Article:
For more than a year now, the Transportation Security Administration (TSA) has been using invasive methods to search airline passengers as part of the so-called “war on terrorism.” To many Americans, such tactics constitute a clear assault on our civil liberties, and some have decided not to sit by idly. Not surprisingly, former Minnesota Gov. Jesse Ventura is among this group.
In fact, Ventura filed a lawsuit earlier this year in response to an incident involving TSA in November 2010. Because of a titanium implant in his hip, Ventura is unable to pass through airport metal detectors without sounding an alarm, which then causes him to be subjected to a magnetic wand search. However, last November, Ventura was forced to undergo one of TSA’s infamous “pat-downs,” or, as his lawsuit describes it, a “warrantless, non-suspicion-based offensive touching, gripping and rubbing of the genital and other sensitive areas of his body.”
Unfortunately for the former governor, last Friday the lawsuit was tossed out of federal court. This led the wrestler-turned-politician to declare he will never again stand for the pledge of allegiance and may even seek dual citizenship from Mexico in protest.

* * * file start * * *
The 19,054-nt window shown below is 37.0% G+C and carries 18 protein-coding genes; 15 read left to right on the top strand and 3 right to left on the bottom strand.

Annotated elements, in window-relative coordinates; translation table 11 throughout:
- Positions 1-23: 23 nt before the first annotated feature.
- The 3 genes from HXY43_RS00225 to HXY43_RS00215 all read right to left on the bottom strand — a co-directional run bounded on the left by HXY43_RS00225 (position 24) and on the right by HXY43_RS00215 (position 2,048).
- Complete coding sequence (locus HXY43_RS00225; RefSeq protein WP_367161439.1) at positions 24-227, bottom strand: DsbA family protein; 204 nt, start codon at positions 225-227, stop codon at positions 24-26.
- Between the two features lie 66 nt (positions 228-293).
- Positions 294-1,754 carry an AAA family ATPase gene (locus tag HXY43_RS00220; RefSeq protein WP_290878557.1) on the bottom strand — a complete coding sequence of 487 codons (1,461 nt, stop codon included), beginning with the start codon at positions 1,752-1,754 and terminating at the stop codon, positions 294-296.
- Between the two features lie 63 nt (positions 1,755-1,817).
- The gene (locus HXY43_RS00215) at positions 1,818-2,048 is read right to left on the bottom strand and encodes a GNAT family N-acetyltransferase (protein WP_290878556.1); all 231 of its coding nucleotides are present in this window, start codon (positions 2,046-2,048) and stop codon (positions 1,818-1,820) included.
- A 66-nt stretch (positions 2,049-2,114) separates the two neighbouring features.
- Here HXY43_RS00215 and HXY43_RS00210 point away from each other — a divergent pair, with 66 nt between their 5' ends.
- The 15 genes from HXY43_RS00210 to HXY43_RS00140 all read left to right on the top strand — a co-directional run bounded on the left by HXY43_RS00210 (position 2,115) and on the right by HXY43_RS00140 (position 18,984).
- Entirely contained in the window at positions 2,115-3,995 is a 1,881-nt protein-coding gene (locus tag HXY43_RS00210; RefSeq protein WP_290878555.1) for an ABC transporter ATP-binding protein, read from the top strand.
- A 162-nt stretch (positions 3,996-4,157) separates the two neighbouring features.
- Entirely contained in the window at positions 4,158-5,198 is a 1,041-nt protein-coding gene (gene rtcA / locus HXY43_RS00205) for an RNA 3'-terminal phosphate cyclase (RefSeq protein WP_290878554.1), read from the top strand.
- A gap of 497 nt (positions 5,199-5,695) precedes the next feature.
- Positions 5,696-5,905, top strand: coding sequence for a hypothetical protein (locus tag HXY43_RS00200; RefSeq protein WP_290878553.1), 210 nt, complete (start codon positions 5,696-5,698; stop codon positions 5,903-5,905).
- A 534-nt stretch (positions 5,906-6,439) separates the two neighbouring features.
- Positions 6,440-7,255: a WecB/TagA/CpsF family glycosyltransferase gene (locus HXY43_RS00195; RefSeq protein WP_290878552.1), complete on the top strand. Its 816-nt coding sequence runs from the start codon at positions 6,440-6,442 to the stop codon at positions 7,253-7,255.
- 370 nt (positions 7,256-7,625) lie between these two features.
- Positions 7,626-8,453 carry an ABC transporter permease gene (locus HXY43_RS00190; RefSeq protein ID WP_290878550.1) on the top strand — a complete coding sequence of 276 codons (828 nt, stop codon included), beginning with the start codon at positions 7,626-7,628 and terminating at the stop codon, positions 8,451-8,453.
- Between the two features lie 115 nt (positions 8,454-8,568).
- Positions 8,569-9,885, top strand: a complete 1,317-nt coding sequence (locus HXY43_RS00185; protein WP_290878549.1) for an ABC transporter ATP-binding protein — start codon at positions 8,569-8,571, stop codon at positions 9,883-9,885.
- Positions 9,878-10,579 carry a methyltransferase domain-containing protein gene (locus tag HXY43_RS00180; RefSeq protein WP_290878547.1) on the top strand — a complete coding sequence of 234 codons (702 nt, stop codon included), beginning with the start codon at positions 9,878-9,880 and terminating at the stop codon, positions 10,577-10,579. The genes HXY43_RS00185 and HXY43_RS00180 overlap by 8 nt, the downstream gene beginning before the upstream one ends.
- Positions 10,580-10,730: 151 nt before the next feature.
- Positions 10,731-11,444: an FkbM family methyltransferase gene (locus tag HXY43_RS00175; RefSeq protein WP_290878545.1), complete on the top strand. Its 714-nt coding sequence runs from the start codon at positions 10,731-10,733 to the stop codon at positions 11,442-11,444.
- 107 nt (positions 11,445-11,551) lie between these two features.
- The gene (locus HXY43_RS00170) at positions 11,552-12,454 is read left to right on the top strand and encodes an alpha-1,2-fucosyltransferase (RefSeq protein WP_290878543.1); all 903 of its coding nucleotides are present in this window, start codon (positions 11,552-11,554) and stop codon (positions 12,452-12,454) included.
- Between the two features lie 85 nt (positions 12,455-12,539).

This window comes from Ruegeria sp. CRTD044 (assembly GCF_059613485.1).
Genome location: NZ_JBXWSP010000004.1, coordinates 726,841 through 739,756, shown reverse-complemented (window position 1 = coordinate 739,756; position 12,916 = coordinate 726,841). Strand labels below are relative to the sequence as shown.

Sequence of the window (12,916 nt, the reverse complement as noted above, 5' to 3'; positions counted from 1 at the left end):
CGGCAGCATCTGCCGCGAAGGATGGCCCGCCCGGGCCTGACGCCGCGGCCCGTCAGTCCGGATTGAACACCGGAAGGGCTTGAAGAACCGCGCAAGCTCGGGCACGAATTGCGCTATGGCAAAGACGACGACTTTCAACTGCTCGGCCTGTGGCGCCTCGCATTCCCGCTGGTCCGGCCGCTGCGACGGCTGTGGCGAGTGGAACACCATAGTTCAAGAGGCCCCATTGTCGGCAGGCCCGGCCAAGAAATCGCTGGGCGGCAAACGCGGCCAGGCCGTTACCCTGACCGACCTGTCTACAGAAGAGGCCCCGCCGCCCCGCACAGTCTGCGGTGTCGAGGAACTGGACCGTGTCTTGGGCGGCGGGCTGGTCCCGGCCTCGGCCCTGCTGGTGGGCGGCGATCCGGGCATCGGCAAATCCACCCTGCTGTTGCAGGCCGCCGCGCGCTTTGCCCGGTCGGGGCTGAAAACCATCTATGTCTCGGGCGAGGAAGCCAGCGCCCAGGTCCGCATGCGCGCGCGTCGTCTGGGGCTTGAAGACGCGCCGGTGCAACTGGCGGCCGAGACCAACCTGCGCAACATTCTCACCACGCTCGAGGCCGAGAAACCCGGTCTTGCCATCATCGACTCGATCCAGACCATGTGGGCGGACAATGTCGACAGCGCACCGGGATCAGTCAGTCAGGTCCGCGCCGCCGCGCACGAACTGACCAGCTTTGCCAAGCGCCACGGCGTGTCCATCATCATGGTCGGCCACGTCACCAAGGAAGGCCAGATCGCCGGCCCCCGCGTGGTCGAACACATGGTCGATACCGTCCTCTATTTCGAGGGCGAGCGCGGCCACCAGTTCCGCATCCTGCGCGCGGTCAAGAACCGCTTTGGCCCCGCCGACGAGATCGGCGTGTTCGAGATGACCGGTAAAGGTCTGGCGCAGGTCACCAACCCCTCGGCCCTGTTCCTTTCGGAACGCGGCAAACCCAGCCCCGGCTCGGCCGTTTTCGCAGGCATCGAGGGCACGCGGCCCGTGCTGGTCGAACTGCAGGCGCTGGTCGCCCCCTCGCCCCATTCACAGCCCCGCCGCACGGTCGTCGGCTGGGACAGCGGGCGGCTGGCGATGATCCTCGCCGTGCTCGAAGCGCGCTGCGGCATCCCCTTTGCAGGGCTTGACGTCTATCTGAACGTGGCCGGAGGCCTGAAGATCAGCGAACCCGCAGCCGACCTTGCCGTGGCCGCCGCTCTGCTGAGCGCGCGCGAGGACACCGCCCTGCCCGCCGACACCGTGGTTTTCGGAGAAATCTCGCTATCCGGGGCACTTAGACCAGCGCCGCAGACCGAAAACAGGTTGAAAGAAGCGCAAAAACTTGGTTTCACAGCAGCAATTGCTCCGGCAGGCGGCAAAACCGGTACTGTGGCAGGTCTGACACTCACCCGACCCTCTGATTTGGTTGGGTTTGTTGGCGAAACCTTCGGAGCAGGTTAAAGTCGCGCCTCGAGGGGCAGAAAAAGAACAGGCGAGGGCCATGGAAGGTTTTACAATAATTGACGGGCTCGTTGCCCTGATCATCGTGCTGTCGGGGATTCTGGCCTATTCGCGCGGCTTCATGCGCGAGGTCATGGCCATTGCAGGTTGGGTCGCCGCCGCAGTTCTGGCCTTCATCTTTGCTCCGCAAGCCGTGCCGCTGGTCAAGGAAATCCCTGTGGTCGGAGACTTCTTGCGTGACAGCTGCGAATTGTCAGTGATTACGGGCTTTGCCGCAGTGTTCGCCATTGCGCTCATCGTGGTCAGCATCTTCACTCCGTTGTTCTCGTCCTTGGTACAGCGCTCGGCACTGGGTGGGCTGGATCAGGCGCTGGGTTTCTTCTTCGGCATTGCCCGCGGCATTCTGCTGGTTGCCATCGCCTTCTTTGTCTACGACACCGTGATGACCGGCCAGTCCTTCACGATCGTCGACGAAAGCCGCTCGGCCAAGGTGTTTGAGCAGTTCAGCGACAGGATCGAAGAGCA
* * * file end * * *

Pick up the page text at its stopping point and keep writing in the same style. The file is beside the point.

Ventura was not seeking monetary damages through his court action. According to a report from CNN in January, Ventura simply wanted an “acknowledgment from the court that his rights have been violated and a court order that would stop the government from subjecting him to the screening procedures.”
Shortly after the U.S. District Court in Minnesota dismissed the suit based on lack of jurisdiction, Ventura held a press conference, at which he declared his country to be the “Fascist States of America” and promised to “never fly commercially again.” Ventura, who served as governor of Minnesota from 1999 to 2003 as an Independent, used the occasion to declare he is considering a bid for president.
Theatrics aside, Ventura’s lawsuit was not without merit. The TSA clearly has no concern for or interest in the Fourth Amendment to our Constitution, which is supposed to protect people from unreasonable searches (which clearly full-body scans and invasive pat-downs are, unless the government has some reason to suspect a passenger is violating the law). In TSA World, every passenger who purchases a ticket on a commercial flight is assumed to be a criminal until he is thoroughly searched by TSA agents at security checkpoints.
The TSA cavalierly dismisses such concerns by routinely maintaining that any and all steps it deems appropriate are by definition necessary and that the protections against unreasonable searches are forfeited when a passenger purchases a plane ticket. Wheelchair-bound seniors, cancer patients, small children and all other manner of citizenry have been regularly subjected to the same sort of indignities suffered by Ventura.
While Ventura’s lawsuit may have had a sound basis in constitutional policy and intent, and while it is unfortunate the court would not even hear the case, his tirade will do little to move the debate forward. For this, more reasoned and civil actions by the Congress and the citizenry are necessary.
Bob Barr represented Georgia’s Seventh District in the U.S. House of Representatives from 1995 to 2003. He provides regular commentary to Daily Caller readers.